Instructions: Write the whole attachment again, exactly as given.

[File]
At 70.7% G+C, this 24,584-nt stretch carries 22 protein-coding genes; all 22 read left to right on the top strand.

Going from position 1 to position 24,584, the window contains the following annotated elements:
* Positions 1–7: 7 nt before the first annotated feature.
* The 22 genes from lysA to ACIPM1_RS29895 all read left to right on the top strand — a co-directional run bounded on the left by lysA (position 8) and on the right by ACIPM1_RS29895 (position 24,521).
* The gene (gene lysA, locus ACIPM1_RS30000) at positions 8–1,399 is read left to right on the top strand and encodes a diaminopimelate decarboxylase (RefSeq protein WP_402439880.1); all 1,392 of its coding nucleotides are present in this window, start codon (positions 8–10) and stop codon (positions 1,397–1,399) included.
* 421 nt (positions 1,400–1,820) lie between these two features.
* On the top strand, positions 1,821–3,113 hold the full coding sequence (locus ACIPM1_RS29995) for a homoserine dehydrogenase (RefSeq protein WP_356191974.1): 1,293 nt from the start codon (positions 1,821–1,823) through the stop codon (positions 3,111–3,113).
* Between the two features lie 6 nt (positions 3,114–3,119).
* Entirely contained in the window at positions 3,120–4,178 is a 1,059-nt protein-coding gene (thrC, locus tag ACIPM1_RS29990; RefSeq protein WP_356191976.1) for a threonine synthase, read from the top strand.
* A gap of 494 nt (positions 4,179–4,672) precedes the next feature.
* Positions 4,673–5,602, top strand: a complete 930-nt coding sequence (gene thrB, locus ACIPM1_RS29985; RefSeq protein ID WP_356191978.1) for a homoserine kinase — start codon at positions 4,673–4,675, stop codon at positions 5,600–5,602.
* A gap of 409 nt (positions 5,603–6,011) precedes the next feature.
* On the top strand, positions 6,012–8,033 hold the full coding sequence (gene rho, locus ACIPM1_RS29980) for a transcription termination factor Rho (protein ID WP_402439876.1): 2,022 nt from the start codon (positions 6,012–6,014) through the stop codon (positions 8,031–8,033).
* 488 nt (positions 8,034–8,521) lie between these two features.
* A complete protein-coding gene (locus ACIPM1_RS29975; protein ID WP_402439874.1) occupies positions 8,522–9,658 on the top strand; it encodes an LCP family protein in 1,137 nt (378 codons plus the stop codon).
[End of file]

At 70.7% G+C, this 24,584-nt stretch carries 22 protein-coding genes; all 22 read left to right on the top strand.

Going from position 1 to position 24,584, the window contains the following annotated elements:
* Positions 1–7: 7 nt before the first annotated feature.
* The 22 genes from lysA to ACIPM1_RS29895 all read left to right on the top strand — a co-directional run bounded on the left by lysA (position 8) and on the right by ACIPM1_RS29895 (position 24,521).
* The gene (gene lysA, locus ACIPM1_RS30000) at positions 8–1,399 is read left to right on the top strand and encodes a diaminopimelate decarboxylase (RefSeq protein WP_402439880.1); all 1,392 of its coding nucleotides are present in this window, start codon (positions 8–10) and stop codon (positions 1,397–1,399) included.
* 421 nt (positions 1,400–1,820) lie between these two features.
* On the top strand, positions 1,821–3,113 hold the full coding sequence (locus ACIPM1_RS29995) for a homoserine dehydrogenase (RefSeq protein WP_356191974.1): 1,293 nt from the start codon (positions 1,821–1,823) through the stop codon (positions 3,111–3,113).
* Between the two features lie 6 nt (positions 3,114–3,119).
* Entirely contained in the window at positions 3,120–4,178 is a 1,059-nt protein-coding gene (thrC, locus tag ACIPM1_RS29990; RefSeq protein WP_356191976.1) for a threonine synthase, read from the top strand.
* A gap of 494 nt (positions 4,179–4,672) precedes the next feature.
* Positions 4,673–5,602, top strand: a complete 930-nt coding sequence (gene thrB, locus ACIPM1_RS29985; RefSeq protein ID WP_356191978.1) for a homoserine kinase — start codon at positions 4,673–4,675, stop codon at positions 5,600–5,602.
* A gap of 409 nt (positions 5,603–6,011) precedes the next feature.
* On the top strand, positions 6,012–8,033 hold the full coding sequence (gene rho, locus ACIPM1_RS29980) for a transcription termination factor Rho (protein ID WP_402439876.1): 2,022 nt from the start codon (positions 6,012–6,014) through the stop codon (positions 8,031–8,033).
* 488 nt (positions 8,034–8,521) lie between these two features.
* A complete protein-coding gene (locus ACIPM1_RS29975; protein ID WP_402439874.1) occupies positions 8,522–9,658 on the top strand; it encodes an LCP family protein in 1,137 nt (378 codons plus the stop codon).